Etablissement Franc ¸ais du Sang-Alsace and Agence Nationale de Recherche Microbiolo-
gie-Maladie Emergentes (ANR-05-MIME-006), the European Union funded TB-VAC
tuberculosis vaccine project (LSHP-CT-2003-503367), Swiss National Fund Grant
3100A0-109918, and the Basel Cancer League (Krebsliga Beider Basel). B.M. was the re-
cipient of a grant from Association de Recherche et de De ´veloppement en Me ´decine et en
Sante ´ Publique (ARMESA).
2Address correspondence and reprint requests to Dr. Sylvie Tourne or Dr. Henri de la
Salle, Institut National de la Sante ´ et de la Recherche Me ´dicale, Unite ´ 725, Etablissement
Franc ¸ais du Sang-Alsace, 10 Rue Spielmann, 67065 Strasbourg Cedex, France. E-mail
addresses: email@example.com and firstname.lastname@example.org
3Abbreviations used in this paper: ER, endoplasmic reticulum; ?2m, ?2-microglobulin;
Endo-H, endoglycosidase H; GM1, monosialoganglioside GM1; MFI, median fluores-
cence intensity; PIM, phosphatidyl-myo-inositol-mannoside; PIM6, hexamannosylated
phosphatidyl-myo-inositol; PNGase F, peptide N-glycosidase F; rs, recombinant soluble
(prefix); WB, Western blotting.
Copyright © 2008 by The American Association of Immunologists, Inc. 0022-1767/08/$2.00
CD1E gene on the function of the encoded proteins.
Materials and Methods
DNA constructs and cell transfection
expression vector (Clontech) and transfected, as previously described (5), into
the melanoma M10 cells already transfected, or not, with CD1b cDNA. The
cDNA encoding recombinant soluble (rs) CD1e-4, from residue Asp21to res-
idue Ser305, was cloned in a pMTV5His plasmid (Invitrogen Life Technolo-
gies) and coexpressed with human ?2m in Drosophila S2 cells as described (4).
The anti-CD1e mAb VIIC7, 1.22 and 20.6, have been described (5). Poly-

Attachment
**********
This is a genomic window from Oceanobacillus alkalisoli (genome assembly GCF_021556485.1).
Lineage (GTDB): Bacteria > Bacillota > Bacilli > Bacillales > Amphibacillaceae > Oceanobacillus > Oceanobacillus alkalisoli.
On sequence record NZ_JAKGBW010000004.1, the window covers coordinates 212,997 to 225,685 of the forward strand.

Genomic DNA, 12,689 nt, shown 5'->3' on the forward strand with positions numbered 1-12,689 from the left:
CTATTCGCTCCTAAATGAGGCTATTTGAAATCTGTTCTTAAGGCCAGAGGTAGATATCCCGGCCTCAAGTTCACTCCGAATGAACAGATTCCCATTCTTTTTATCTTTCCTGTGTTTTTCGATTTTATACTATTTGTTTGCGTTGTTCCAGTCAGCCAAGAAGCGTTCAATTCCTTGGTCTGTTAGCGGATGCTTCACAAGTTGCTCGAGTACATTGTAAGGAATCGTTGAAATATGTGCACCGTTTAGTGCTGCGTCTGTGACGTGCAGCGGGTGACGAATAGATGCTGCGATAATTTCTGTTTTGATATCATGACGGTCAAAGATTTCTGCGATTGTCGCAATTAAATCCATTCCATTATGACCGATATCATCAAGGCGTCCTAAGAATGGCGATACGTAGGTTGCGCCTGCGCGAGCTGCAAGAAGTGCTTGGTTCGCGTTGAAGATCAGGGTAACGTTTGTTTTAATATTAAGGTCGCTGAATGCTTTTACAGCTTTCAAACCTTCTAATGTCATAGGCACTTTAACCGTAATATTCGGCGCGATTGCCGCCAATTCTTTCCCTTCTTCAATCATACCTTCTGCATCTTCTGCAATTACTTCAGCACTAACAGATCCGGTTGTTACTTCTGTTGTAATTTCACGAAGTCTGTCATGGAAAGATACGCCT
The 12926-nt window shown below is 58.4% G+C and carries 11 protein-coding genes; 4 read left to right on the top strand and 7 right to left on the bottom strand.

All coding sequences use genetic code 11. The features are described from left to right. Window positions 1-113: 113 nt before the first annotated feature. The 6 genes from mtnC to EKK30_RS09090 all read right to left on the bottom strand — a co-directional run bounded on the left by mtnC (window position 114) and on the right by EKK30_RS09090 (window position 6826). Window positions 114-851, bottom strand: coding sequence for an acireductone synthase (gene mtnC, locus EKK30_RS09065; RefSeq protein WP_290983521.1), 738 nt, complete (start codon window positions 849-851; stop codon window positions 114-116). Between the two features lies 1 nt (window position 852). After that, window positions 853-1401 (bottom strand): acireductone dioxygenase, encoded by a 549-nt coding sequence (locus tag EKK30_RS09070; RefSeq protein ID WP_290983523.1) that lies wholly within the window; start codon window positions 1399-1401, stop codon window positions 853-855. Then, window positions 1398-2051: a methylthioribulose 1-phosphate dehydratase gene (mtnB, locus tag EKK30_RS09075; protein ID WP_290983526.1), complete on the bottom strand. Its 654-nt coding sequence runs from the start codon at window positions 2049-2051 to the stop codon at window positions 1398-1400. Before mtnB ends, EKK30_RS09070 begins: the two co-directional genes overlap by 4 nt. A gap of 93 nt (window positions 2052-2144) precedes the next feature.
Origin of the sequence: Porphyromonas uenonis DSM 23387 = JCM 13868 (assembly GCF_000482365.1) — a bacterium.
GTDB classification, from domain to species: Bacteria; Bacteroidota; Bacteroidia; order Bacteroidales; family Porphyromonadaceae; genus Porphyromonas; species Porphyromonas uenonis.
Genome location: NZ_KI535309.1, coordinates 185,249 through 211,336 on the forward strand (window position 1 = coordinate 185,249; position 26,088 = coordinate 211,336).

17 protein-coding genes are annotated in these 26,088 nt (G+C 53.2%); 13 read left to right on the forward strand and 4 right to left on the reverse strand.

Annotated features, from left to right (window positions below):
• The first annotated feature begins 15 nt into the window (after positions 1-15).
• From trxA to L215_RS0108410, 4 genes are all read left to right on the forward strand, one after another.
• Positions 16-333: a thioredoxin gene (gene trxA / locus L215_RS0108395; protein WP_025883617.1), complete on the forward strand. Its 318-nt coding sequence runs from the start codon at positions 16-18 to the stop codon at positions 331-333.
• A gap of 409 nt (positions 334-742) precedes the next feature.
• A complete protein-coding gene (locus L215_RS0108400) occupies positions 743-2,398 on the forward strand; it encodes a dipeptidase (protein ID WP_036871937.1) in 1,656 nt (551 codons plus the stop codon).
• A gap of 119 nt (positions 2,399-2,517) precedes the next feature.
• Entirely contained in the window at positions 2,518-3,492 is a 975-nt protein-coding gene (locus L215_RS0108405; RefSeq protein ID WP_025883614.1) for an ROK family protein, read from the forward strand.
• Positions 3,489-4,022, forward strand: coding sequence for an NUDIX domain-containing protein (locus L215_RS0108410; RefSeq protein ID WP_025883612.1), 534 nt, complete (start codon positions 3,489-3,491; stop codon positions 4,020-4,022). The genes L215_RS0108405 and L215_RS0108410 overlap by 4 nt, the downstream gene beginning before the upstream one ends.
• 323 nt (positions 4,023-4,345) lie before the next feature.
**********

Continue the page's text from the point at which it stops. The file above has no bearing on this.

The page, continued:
clonal IgGs specific for the denatured CD1e H chain were obtained by immu-
nizing a rabbit with a recombinant protein consisting of the CD1e ?1, ?2, and
?3 domains fused to GST. An anti-CD1b mAb (clone 4A7.6) was purchased
from Beckman Coulter and an anti-CD63 mAb (clone H5C6) was conjugated
IgG was obtained from respectively Jackson ImmunoResearch or DakoCyto-
mation. HRP-conjugated polyclonal Abs specific for rabbit and mouse Ig were
IgG1 (clone 679.1 Mc7) and IgG2a (clone U7.27) mAbs from Beckman
Coulter were used as isotypic controls and normal mouse serum was obtained
Immunostaining and analyses
Cells, fixed and permeabilized for intracellular labeling, were stained as de-
under a Leica SP5 AOBS confocal microscope (Leica Microsystems). The spe-
cific median fluorescence intensities (MFIs) were obtained by subtracting the
stained with the Ab of interest. Colocalization was quantified as described (3).
Cells, labeled or not with [35S]methionine and cysteine as previously described
(5), were resuspended in lysis buffer containing 1% Triton X-100, Nonidet
of protease inhibitors (Complete Mini; Roche Applied Science) for 30 min on
ice and then cleared by a 10-min centrifugation at 13,000 ? g.
Immunoprecipitations and Western blotting (WB)
Immunoprecipitations and treatment with glycosidases were performed as de-
scribed (5) before separation on SDS-PAGE. When necessary, gels were fixed,
dried, and exposed to autoradiography or to PhosphorImager screens. The ra-
dioactive signals were quantified by Quantity One software after scanning on a
Typhoon Trio PhosphorImager (GE-Healthcare). For WB, proteins were
transferred to nitrocellulose membranes (Bio-Rad) and CD1e molecules were
detected according to the usual protocols using West Pico chemiluminescent
substrate (Perbio Science).
Ag presentation assays
APCs (3 ? 104cells) were preincubated for 2 h at 37°C with monosialogan-
glioside (GM1; Matreya) or Mycobacterium tuberculosis PIM6, extracted, and
in triplicate) GG33A recognizing the CD1e-independent Ag GM1 (14) and
DL15A30 recognizing PIMs in a CD1b-restricted manner, obtained as de-
scribed in Ref. 4, were then added and, after 36 h, GM-CSF release was mea-
sured by ELISA (R&D Systems), as well as IFN-? release (data not shown).
In vitro mannosidase digestion assays
In vitro digestion assays of PIM6by mannosidase and mass spectrum analyses
were performed as previously described (4).
Results and Discussion
CD1e with P194 is not able to assist CD1b presentation of PIM6Ag
Human CD1e is essential for the lysosomal processing of PIM6
into antigenic molecule(s) presented by CD1b (4). This func-
most common allele (6). In this study we investigated whether
the products of the five other alleles of CD1E gene display sim-
We constructed cDNAs encoding CD1e molecules with res-
idues specifically found in the proteins encoded by the alleles 1,